There's More to Cannibalism Than Just People Eating People


Perhaps you're a little nervous or simply a creature of habit, but chewing your fingernails down to the quick is something you've done for years. While this may seem like an innocuous act, it could be categorized as a lesser form of cannibalism.

Cannibalism — which occurs among numerous species of the animal kingdom, too — is an ancient and persistent cultural taboo but dates at least as far back as the Neanderthals. Paleontologists have discovered teeth marks on Neanderthal bones that have had the marrow sucked out. As humanity's timeline progressed, there's also evidence of human bones with kettle polish, a patina that develops when bones hit repeatedly against a metal pot while being cooked.

The consumption of human flesh by other humans — also known as anthropophagy — isn't something that only predates modern society, though, as the Stuff They Don't Want You to Know video above explains. In modern times there are five specific categories of cannibalism; first among them is symbolic cannibalism, one that resides in the abstract, spiritual realm. The symbolic act of Christian mass — eating a wafer that represents Jesus' flesh and drinking wine that stands in for his blood — is still a common occurrence.

A ceiling painting in a Balinese temple depicts humans being cooked by demonic figures.
A ceiling painting in a Balinese temple depicts humans being cooked by demonic figures.
Krzysztof Dydynski/Getty Images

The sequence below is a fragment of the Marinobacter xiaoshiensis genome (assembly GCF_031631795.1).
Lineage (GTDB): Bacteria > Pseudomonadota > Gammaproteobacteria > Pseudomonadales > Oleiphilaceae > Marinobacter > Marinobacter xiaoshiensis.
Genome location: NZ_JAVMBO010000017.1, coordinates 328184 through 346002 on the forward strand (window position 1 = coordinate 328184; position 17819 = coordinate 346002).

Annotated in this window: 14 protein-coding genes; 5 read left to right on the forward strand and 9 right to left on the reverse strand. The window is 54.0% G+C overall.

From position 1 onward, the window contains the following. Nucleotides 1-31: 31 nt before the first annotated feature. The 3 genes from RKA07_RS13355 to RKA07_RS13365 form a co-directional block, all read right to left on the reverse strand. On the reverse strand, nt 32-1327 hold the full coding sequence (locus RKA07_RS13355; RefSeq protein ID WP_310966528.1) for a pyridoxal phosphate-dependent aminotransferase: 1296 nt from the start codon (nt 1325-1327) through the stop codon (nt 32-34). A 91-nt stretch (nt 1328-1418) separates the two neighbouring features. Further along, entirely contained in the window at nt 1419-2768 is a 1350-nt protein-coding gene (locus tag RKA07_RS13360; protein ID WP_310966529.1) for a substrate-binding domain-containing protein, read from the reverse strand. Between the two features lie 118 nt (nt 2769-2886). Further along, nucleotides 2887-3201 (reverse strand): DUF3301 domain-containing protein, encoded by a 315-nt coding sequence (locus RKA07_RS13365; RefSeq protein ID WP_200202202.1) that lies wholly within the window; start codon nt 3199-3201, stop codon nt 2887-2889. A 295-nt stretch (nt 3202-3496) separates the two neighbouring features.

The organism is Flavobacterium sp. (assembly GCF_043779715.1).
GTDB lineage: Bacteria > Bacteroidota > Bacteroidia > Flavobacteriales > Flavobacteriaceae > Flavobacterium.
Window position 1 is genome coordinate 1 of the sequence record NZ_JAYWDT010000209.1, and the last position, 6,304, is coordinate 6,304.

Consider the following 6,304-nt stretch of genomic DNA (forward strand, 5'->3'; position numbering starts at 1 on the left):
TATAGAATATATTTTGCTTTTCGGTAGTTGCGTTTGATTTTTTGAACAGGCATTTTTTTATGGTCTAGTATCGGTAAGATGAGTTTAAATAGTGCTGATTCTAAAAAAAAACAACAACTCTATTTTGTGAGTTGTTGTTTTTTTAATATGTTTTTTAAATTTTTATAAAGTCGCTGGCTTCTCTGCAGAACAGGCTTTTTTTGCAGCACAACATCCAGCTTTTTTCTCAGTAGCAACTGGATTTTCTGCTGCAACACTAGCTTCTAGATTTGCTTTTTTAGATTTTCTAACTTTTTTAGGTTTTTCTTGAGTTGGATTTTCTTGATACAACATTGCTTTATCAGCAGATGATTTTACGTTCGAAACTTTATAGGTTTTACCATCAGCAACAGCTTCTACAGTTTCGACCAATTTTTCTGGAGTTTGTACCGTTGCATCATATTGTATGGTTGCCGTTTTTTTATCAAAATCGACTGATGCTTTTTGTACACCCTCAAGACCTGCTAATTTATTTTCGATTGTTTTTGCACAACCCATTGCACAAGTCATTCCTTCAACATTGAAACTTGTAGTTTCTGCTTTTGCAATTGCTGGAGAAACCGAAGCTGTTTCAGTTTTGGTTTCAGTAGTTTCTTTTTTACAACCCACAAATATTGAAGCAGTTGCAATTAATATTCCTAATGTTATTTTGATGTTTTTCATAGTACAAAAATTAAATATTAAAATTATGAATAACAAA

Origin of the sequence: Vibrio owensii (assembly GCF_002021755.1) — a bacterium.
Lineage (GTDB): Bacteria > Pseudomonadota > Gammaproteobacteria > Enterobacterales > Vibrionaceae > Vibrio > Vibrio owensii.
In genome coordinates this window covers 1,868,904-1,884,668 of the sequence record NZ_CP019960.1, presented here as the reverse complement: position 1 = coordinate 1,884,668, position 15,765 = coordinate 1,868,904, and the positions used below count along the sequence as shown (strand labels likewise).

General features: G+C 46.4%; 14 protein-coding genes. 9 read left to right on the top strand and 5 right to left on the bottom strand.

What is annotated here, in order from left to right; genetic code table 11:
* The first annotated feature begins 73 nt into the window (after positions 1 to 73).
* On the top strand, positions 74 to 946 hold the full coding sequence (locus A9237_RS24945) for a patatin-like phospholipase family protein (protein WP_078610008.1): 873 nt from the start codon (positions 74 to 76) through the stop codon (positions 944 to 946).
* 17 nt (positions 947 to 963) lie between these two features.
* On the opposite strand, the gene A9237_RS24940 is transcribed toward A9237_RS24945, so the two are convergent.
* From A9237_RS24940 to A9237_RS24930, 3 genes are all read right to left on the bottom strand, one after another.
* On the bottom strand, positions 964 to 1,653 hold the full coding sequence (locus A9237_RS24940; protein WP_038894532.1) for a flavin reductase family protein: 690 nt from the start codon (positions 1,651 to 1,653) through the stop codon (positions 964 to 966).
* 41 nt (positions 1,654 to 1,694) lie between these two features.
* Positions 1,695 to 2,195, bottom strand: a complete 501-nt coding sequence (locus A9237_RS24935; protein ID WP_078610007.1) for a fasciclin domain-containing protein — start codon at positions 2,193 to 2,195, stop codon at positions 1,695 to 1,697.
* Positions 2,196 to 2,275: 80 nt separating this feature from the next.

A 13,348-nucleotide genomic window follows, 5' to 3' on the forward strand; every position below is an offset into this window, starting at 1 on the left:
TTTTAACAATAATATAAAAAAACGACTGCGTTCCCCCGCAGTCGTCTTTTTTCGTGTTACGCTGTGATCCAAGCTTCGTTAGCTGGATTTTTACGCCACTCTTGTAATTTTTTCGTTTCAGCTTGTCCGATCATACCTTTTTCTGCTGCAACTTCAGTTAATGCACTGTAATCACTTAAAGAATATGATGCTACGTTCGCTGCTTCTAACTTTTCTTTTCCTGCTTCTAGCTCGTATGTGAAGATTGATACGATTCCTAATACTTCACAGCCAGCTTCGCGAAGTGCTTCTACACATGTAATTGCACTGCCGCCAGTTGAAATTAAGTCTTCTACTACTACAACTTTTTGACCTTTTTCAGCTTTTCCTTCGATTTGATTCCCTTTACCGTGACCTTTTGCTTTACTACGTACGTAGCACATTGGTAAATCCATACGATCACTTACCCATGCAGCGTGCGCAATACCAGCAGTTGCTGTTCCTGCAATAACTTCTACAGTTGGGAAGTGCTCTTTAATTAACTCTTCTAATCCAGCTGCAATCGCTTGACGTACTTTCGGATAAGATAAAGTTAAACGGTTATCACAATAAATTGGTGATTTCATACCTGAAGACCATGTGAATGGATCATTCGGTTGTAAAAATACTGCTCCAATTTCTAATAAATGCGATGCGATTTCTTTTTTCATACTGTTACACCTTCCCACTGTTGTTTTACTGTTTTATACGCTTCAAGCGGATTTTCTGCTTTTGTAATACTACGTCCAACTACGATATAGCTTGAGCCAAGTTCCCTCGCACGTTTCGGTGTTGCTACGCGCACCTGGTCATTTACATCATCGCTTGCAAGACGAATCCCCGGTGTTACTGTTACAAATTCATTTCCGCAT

While no actual flesh is consumed in symbolic cannibalism, it's a far different matter for survival cannibalism. You may be familiar with stories of the Donner Party, a group of pioneers that became stranded in the mountains and may have resorted to cannibalism to survive. There also are accounts of people lost at sea who draw straws to determine which person is sacrificed for the others' survival. A modern example of survival cannibalism is the rugby team whose plane crash-landed in the Andes mountains. Until they were rescued 72 days later, survivors subsisted on the flesh of passengers killed in the crash. The ordeal was made into a movie, "Alive."

The third type of cannibalism centers around normalized, learned cannibalistic behavior within a society. In endocannabinoid cannibalism, a community of like-minded folks eats someone in their group. Exocannibalism entails consuming the flesh of someone outside the group, usually as a way to terrify other, steal another's life force or survive starvation conditions. The Wari' tribe, for example, eat the bodies of dead relatives as a way to release the bodies' spirits, while the Aztecs in Mesoamerica captured enemies and ate them. In the Pacific theater of World War II, both Chinese and Japanese troops were accused of consuming the body parts of POWs.

Another, and perhaps most disturbing, form of cannibalism is pathological cannibalism. Serial killers like Jeffrey Dahmer killed and ate people's bodies, reportedly in the hopes of creating some sort of undead sex slave.

Oh wait: the fifth type of cannibalism is just as disturbing as the prior. Autocannibalism occurs when a person eats themself. This encompasses a range of behaviors from the innocuous — chewing one's fingernails, or eating the placenta after giving birth (which borders up against learned cannibalism) — to the decidedly gross, as in the fellow in Japan who had his genitalia surgically removed and then cooked and served them at a pay-to-dine dinner party. There's also forced autocannibalism, in which a person is forced to eat part of themselves.

And, if you're not already planning to lie awake tonight with visions of cannibalism in your head, consider this: There are rumors of secret societies — active right now, in our lifetimes — that ritualistically consume the flesh of humans.

An etching published in Theodore de Bry's "Historia Americae" circa 1563 depicts cannibalism.
An etching published in Theodore de Bry's "Historia Americae" circa 1563 depicts cannibalism.
Leemage/Getty Images


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